ASPEN focuses on reducing the incidence of malnutrition by providing educational support and resources to healthcare professionals and consumers, and through our advocacy work for malnutrition prevention and treatment.
SAVE THE DATE: ASPEN Malnutrition Awareness Week: October 4–8, 2021. Visit this site regularly for new resources.
HEALTHCARE PROFESSIONALS | CONSUMERS | ADVOCACY | MAW2020
RESOURCES FOR HEALTHCARE PROFESSIONALS
Below is a compilation of resources from ASPEN and other organizations to help clinicians and administrators in the detection, diagnosis, prevention, and treatment of disease-related malnutrition.
ON-DEMAND VIDEOS ON MALNUTRITION
Busy professionals in any time zone and in any country will benefit from these educational videos.
INFOGRAPHICS ON MALNUTRITION
Each day, approximately 15,000 hospital patients with malnutrition go undiagnosed. Patients with malnutrition have higher hospital costs, longer stays, and increased mortality. Please share these infographics on malnutrition with colleagues, patients and their families.
NEW! Protein Supplements for Patients in Long-term Care: When and Why it is Appropriate Fact Sheet
NEW! Nutrition Intervention in Enhanced Recovery After Surgery Programs
Malnutrition is one of the few modifiable risk factors identified in Enhanced Recovery after Surgery (ERAS) perioperative care pathways. This educational bundle on ERAS includes:
- Short video on how to implement an ERAS nutrition program
- Fact sheet on nutrition intervention in the ERAS pathway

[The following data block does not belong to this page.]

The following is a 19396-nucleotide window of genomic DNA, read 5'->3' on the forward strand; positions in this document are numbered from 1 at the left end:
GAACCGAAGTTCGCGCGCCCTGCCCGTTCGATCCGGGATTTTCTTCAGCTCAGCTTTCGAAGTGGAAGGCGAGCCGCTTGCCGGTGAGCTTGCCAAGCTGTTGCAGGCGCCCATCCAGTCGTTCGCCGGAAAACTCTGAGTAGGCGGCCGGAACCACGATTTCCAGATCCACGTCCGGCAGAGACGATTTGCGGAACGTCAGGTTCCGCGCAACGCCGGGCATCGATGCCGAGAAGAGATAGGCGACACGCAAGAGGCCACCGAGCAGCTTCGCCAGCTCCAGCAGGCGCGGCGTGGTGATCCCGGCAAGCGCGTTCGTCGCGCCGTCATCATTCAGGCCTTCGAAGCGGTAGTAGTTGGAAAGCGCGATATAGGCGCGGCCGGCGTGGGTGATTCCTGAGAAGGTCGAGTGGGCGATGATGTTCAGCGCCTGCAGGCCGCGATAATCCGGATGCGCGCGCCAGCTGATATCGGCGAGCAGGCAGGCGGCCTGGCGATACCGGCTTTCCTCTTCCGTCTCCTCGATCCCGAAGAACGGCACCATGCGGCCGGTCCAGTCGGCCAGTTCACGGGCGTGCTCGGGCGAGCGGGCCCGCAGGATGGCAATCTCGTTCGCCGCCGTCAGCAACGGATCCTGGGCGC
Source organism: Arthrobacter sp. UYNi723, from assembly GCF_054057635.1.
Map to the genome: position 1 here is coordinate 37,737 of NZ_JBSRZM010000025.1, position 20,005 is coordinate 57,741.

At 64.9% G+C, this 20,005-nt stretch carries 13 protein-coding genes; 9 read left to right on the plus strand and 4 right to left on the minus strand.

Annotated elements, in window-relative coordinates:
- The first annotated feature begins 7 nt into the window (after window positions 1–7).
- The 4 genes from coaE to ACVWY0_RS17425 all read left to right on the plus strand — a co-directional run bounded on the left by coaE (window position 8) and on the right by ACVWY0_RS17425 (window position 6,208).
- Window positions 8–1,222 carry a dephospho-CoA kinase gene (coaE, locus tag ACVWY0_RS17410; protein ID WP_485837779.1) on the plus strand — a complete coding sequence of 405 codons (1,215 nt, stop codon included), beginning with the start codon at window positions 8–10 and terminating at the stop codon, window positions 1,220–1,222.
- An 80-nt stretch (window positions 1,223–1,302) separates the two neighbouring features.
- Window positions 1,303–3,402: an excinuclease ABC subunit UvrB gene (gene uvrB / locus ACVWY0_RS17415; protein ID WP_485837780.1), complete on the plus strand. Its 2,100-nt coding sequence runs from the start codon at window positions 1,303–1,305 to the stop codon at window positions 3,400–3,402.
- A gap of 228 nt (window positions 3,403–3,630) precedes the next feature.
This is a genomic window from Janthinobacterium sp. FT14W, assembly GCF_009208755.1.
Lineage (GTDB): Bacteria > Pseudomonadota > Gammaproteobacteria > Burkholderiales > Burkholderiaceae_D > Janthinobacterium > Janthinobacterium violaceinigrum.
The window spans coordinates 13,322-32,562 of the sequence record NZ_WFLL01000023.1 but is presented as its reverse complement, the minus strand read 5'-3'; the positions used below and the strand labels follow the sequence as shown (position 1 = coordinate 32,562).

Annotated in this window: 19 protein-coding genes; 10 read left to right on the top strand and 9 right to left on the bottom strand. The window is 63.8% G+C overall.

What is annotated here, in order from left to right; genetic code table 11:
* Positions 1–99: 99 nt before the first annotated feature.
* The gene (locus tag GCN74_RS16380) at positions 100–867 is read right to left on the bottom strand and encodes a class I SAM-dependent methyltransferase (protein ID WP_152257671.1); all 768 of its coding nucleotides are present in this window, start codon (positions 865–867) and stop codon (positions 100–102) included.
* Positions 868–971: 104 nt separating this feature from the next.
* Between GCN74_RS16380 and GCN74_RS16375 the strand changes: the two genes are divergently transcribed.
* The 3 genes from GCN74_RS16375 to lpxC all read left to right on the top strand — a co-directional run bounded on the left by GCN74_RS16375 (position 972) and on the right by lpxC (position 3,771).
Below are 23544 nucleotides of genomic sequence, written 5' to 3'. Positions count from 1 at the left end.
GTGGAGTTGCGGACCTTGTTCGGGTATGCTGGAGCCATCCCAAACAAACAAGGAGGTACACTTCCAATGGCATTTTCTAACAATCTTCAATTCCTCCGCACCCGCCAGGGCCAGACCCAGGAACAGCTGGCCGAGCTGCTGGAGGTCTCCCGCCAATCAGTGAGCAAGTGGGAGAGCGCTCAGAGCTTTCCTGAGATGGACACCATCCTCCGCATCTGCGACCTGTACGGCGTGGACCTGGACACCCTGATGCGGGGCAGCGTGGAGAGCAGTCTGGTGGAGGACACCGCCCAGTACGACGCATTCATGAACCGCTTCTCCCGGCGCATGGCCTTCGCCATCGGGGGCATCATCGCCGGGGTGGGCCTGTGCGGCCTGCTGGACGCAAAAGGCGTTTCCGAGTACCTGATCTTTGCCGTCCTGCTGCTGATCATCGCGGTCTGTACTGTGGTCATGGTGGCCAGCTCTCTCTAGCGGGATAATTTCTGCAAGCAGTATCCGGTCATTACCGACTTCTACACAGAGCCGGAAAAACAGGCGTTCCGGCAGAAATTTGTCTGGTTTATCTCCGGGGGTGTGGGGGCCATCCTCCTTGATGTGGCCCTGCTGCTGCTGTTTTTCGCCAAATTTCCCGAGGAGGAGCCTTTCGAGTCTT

- Podcasts on key perioperative nutrition ERAS publications:
Please share your experiences with perioperative nutrition ERAS programs on social media using #MyERASProgram. Let others learn from your successes and challenges.
- What was key to implementing a successful ERAS program?
- What obstacles did you have to overcome?
- What patient populations is ERAS used for in your institution?
- How is patient compliance?
- How has ERAS impacted patient recovery?
NEW! Why Nutrition is Important Tip Sheets
Learn how to address and treat malnutrition in 1.) critically ill patients, 2.) cancer patients, and 3.) patients over the age of 65.
Helping Assess and Diagnose Malnutrition in Your Adult Patients
This one-sheet contains a compilation of resources from ASPEN and Nestlé Health Science to help clinicians with nutrition assessment and treatment of malnutrition.
Malnutrition Matters Slide Deck for Providers
The Malnutrition Matters Education Program, developed by the ASPEN Malnutrition Committee, addresses the importance of diagnosing and documenting malnutrition in hospital patients. These ready-to-use presentations can be used by nutrition clinicians in training physicians, nurse practitioners, and physician assistants on adult and pediatric malnutrition. ASPEN members have free access to the presentations. Non-members can purchase them for $20 each. Learn more .
Preterm and Neonatal Malnutrition Indicator Card